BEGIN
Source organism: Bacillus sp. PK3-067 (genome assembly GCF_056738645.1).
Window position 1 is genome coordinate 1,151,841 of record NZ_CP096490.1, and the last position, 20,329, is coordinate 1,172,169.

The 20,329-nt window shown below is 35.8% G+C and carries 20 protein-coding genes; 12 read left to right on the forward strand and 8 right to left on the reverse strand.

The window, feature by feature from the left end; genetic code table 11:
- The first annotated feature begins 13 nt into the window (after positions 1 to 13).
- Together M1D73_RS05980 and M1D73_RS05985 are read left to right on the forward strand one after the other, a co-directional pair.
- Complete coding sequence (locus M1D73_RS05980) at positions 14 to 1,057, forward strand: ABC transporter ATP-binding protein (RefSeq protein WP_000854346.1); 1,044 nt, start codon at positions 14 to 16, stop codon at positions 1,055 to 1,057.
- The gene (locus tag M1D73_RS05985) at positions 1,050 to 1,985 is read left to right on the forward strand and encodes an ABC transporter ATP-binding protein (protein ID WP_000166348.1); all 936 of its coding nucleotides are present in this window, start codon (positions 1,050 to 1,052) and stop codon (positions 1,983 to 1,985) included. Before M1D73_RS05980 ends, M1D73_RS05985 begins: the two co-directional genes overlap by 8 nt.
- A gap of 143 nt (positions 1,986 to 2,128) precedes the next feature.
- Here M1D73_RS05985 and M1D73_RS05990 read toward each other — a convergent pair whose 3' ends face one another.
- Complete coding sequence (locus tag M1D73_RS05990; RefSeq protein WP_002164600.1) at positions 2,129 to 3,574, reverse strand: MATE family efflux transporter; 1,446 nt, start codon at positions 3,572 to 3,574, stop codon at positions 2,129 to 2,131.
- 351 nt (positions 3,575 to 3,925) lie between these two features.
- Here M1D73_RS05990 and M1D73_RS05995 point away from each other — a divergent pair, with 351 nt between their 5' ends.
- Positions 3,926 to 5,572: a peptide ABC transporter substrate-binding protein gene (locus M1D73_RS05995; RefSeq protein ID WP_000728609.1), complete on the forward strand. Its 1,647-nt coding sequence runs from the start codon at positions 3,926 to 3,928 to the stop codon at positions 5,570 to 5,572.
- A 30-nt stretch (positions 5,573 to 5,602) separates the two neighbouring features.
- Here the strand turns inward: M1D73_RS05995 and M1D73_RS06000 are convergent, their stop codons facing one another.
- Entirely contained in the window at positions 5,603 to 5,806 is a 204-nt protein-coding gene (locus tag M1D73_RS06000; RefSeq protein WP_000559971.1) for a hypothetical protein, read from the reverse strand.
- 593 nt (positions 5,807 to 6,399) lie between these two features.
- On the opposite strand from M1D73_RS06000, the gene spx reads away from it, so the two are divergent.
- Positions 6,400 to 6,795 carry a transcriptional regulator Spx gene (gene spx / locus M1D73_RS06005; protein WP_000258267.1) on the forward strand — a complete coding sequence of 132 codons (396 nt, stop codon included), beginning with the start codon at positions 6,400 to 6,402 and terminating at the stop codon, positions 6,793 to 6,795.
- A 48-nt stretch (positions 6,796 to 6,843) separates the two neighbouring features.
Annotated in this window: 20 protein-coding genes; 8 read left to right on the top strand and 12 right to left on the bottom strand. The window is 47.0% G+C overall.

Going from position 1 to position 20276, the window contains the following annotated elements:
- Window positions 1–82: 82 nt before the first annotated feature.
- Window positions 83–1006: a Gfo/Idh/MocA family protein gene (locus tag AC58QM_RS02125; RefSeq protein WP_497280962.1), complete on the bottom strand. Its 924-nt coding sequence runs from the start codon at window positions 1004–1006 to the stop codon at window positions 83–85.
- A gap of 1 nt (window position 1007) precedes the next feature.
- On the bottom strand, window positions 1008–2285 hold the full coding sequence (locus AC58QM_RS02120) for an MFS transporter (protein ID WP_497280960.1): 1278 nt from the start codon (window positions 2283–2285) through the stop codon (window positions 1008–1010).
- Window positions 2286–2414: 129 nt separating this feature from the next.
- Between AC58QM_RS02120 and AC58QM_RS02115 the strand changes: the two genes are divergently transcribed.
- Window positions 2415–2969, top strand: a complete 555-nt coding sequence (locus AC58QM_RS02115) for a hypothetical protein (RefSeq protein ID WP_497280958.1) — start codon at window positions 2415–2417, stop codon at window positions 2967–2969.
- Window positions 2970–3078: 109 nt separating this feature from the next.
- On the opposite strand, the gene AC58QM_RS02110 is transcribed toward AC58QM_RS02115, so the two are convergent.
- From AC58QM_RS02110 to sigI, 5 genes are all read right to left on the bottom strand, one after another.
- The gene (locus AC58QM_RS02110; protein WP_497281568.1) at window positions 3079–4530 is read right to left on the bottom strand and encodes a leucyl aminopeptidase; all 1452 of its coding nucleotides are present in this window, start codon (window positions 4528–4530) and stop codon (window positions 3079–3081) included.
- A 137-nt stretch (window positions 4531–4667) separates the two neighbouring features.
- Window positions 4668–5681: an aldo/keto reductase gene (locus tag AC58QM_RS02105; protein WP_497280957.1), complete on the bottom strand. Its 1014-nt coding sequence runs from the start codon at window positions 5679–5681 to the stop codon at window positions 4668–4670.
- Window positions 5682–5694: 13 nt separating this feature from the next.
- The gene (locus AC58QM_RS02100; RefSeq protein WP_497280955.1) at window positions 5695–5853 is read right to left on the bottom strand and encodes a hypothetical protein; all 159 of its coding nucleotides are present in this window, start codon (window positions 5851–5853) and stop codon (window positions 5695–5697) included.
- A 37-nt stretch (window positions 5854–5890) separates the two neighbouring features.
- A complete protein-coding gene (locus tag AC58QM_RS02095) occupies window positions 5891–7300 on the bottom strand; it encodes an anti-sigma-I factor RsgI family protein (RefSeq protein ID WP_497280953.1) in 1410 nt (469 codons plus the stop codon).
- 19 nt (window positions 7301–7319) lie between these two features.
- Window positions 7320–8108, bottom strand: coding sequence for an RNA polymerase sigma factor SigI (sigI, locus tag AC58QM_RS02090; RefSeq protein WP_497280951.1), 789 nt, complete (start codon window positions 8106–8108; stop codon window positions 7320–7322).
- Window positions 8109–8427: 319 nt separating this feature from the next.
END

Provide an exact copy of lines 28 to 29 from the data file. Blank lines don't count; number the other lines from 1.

- Window positions 2286–2414: 129 nt separating this feature from the next.
- Between AC58QM_RS02120 and AC58QM_RS02115 the strand changes: the two genes are divergently transcribed.